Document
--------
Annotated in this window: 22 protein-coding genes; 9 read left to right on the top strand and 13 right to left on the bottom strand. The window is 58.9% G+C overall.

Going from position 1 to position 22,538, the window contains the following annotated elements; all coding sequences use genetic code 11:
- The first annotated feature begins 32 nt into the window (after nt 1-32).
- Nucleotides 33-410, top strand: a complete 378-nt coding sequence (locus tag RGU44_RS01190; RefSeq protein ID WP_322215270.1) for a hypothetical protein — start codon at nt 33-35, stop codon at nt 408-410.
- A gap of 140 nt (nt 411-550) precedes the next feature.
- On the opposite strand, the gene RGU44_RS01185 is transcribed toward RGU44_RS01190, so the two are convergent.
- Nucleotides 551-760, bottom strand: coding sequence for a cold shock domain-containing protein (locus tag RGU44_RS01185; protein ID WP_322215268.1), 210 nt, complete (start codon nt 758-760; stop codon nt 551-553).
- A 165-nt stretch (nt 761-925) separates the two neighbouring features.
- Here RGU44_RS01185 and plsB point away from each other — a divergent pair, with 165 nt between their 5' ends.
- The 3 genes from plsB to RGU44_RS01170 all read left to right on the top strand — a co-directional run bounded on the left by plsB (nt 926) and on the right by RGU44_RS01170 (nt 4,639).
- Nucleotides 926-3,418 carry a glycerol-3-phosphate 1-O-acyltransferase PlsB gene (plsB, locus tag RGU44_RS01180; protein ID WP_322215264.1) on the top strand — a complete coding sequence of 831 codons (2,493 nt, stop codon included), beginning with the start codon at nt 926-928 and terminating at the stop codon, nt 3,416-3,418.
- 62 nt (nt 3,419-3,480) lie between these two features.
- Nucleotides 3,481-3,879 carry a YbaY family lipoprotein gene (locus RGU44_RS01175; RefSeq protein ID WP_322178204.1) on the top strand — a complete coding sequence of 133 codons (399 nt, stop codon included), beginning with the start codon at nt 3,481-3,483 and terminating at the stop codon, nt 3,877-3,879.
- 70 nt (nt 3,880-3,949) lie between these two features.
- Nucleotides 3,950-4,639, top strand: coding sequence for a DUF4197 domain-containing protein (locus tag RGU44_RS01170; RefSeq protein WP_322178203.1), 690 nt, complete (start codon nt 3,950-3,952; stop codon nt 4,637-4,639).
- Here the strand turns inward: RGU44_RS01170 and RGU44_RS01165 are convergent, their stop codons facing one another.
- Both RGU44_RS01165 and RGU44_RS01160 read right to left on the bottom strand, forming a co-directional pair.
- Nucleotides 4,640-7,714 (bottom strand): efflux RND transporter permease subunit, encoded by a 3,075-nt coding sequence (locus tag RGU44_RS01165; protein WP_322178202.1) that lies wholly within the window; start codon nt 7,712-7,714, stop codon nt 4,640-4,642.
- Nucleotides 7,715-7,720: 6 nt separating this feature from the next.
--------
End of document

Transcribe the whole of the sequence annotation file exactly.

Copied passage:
Annotated in this window: 22 protein-coding genes; 9 read left to right on the top strand and 13 right to left on the bottom strand. The window is 58.9% G+C overall.

Going from position 1 to position 22,538, the window contains the following annotated elements; all coding sequences use genetic code 11:
- The first annotated feature begins 32 nt into the window (after nt 1-32).
- Nucleotides 33-410, top strand: a complete 378-nt coding sequence (locus tag RGU44_RS01190; RefSeq protein ID WP_322215270.1) for a hypothetical protein — start codon at nt 33-35, stop codon at nt 408-410.
- A gap of 140 nt (nt 411-550) precedes the next feature.
- On the opposite strand, the gene RGU44_RS01185 is transcribed toward RGU44_RS01190, so the two are convergent.
- Nucleotides 551-760, bottom strand: coding sequence for a cold shock domain-containing protein (locus tag RGU44_RS01185; protein ID WP_322215268.1), 210 nt, complete (start codon nt 758-760; stop codon nt 551-553).
- A 165-nt stretch (nt 761-925) separates the two neighbouring features.
- Here RGU44_RS01185 and plsB point away from each other — a divergent pair, with 165 nt between their 5' ends.
- The 3 genes from plsB to RGU44_RS01170 all read left to right on the top strand — a co-directional run bounded on the left by plsB (nt 926) and on the right by RGU44_RS01170 (nt 4,639).
- Nucleotides 926-3,418 carry a glycerol-3-phosphate 1-O-acyltransferase PlsB gene (plsB, locus tag RGU44_RS01180; protein ID WP_322215264.1) on the top strand — a complete coding sequence of 831 codons (2,493 nt, stop codon included), beginning with the start codon at nt 926-928 and terminating at the stop codon, nt 3,416-3,418.
- 62 nt (nt 3,419-3,480) lie between these two features.
- Nucleotides 3,481-3,879 carry a YbaY family lipoprotein gene (locus RGU44_RS01175; RefSeq protein ID WP_322178204.1) on the top strand — a complete coding sequence of 133 codons (399 nt, stop codon included), beginning with the start codon at nt 3,481-3,483 and terminating at the stop codon, nt 3,877-3,879.
- 70 nt (nt 3,880-3,949) lie between these two features.
- Nucleotides 3,950-4,639, top strand: coding sequence for a DUF4197 domain-containing protein (locus tag RGU44_RS01170; RefSeq protein WP_322178203.1), 690 nt, complete (start codon nt 3,950-3,952; stop codon nt 4,637-4,639).
- Here the strand turns inward: RGU44_RS01170 and RGU44_RS01165 are convergent, their stop codons facing one another.
- Both RGU44_RS01165 and RGU44_RS01160 read right to left on the bottom strand, forming a co-directional pair.
- Nucleotides 4,640-7,714 (bottom strand): efflux RND transporter permease subunit, encoded by a 3,075-nt coding sequence (locus tag RGU44_RS01165; protein WP_322178202.1) that lies wholly within the window; start codon nt 7,712-7,714, stop codon nt 4,640-4,642.
- Nucleotides 7,715-7,720: 6 nt separating this feature from the next.